During a 90 minute debate, moderators can ask somewhere in the neighborhood of 8-10 questions. That’s why it is interesting that one organization was able to get the moderators to ask the same 2 questions of both the vice-presidential and presidential candidates. The organization is the Committee for a Responsible Federal Budget and the questions were about addressing the federal debt and projected shortfalls in entitlement programs. Elaine Quijano asked Kaine and Pence to address these two questions and Chris Wallace brought them up again last night.
On both occasions, these questions were asked matter-of-factly as if everyone agreed that reducing the federal debt is a priority and that our entitlement programs are in a state of crisis. While you might agree with one or both of those, they are hardly settled fact. The problem with the way these questions were framed lies in the assumption that they should be prioritized over other actual crises. Here is how Paul Krugman responded to their inclusion last night.
Over all, Chris Wallace was better than I expected. But he was pretty bad on fiscal issues.
First of all, still obsessing over the debt? Still taking leads from the Committee for a Responsible Federal Budget? Federal debt simply isn’t a pressing issue; there is no possible reason to make a big deal about it while neglecting climate change, where every year that action is delayed makes the problem harder to solve.
On the question about entitlements, take a look at how Chris Wallace framed it to Clinton.
The one last area I want to get into with you in this debate is the fact that the biggest driver of our debt is entitlements, which is 60 percent of all federal spending. Now, the Committee for federal — a Responsible Federal Budget has looked at both of your plans and they say neither of you has a serious plan that is going to solve the fact that Medicare’s going to run out of money in the 2020s, Social Security is going to run out of money in the 2030s, and at that time, recipients are going to take huge cuts in their benefits…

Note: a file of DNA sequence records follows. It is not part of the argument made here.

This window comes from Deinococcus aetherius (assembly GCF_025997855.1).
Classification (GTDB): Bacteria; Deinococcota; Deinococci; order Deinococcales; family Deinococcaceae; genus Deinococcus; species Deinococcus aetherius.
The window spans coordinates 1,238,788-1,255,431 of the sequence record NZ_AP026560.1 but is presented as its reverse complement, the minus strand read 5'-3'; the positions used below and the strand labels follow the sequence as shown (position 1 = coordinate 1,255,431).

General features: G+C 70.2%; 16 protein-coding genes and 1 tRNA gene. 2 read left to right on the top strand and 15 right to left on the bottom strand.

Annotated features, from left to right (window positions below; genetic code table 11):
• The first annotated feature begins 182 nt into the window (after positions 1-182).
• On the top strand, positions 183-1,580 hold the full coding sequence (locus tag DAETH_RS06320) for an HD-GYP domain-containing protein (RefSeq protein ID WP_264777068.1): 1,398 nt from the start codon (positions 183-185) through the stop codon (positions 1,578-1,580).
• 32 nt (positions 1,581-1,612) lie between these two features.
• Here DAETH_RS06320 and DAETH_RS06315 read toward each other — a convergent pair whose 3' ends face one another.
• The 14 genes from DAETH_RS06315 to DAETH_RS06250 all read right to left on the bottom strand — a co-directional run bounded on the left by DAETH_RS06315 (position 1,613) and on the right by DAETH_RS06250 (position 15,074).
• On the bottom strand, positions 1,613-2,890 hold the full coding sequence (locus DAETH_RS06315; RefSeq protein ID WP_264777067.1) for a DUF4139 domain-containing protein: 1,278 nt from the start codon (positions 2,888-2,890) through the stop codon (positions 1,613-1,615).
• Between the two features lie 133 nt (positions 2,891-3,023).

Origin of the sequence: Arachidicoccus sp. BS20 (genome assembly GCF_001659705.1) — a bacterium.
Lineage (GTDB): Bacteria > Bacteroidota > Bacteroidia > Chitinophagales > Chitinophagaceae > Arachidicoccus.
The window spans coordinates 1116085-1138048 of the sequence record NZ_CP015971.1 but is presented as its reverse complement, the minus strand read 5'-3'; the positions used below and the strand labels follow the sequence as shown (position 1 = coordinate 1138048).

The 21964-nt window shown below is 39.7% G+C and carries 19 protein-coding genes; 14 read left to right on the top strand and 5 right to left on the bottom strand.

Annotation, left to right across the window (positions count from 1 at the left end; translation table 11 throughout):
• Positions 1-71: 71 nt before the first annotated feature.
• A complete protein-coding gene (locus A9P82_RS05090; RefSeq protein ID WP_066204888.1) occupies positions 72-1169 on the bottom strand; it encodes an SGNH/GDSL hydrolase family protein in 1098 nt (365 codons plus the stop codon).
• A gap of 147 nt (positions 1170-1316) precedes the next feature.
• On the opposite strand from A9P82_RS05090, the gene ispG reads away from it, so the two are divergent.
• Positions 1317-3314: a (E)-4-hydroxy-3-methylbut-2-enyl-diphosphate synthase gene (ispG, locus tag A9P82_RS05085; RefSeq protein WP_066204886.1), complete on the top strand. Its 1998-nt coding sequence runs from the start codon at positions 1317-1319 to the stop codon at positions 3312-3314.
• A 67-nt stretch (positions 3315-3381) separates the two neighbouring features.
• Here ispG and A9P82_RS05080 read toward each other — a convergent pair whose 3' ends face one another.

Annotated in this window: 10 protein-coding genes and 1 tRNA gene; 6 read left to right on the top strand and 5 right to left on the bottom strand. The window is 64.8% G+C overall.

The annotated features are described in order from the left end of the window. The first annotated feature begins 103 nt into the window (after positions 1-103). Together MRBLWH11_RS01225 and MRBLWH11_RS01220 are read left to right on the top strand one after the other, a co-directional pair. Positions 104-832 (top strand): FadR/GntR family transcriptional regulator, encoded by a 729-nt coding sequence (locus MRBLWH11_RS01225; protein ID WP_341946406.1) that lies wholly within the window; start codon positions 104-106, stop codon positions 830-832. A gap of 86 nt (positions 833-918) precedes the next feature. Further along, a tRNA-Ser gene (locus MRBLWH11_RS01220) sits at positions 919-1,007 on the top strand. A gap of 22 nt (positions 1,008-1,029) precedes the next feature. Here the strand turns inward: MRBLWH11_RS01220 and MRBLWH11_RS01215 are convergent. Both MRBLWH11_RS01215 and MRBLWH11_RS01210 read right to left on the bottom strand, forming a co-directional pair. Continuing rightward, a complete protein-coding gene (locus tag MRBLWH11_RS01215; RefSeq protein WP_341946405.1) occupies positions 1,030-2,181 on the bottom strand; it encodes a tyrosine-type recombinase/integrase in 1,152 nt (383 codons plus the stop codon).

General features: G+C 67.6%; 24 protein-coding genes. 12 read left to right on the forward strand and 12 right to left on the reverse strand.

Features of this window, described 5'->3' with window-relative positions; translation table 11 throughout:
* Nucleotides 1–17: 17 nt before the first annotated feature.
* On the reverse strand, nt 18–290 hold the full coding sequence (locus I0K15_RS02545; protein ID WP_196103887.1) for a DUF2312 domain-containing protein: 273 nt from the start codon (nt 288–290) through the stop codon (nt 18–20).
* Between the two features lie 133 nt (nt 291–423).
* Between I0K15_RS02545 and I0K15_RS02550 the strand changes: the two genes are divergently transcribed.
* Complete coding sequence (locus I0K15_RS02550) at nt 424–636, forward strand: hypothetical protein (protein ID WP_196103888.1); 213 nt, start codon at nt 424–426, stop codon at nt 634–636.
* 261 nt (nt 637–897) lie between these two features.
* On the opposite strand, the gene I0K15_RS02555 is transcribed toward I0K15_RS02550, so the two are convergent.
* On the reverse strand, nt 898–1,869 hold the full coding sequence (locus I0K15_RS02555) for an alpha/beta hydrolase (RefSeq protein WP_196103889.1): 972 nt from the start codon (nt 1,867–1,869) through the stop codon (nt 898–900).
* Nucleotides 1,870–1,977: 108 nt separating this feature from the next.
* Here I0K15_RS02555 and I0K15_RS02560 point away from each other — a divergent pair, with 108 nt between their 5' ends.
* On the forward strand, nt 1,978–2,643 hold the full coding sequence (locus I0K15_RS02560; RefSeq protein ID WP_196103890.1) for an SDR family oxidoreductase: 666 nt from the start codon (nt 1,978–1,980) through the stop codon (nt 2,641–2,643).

Secretary Clinton, same question, because at this point, Social Security and Medicare are going to run out, the trust funds are going to run out of money. Will you as president entertain — will you consider a grand bargain, a deal that includes both tax increases and benefit cuts to try to save both programs?
Mark Schmitt gives us an example of how a question on climate change framed with the same kind of liberal bias might look.
Imagine a question such as this: “According to the nonpartisan Sierra Club, unless we reduce carbon dioxide in the atmosphere to 350 parts per million, climate change will be catastrophic. What kind of carbon tax or cap-and-trade plan would you propose to avoid this result?”
Last spring President Obama told Jeffrey Goldberg that, when it comes to the military, “there’s a playbook in Washington that presidents are supposed to follow. It’s a playbook that comes out of the foreign-policy establishment.” I would propose that there is also a Washington playbook that comes out of the deficit hawk establishment (primarily the Committee for a Responsible Federal Budget) from which everyone is expected to play. Just as Obama noted that the proscribed responses of the foreign policy hawks work in certain situations, the same might be said for the proscriptions of the deficit hawks. But to assume – as these debate moderators did – that they are always correct and always supersede other priorities is as dangerous as assuming that a military response is the best option in every situation.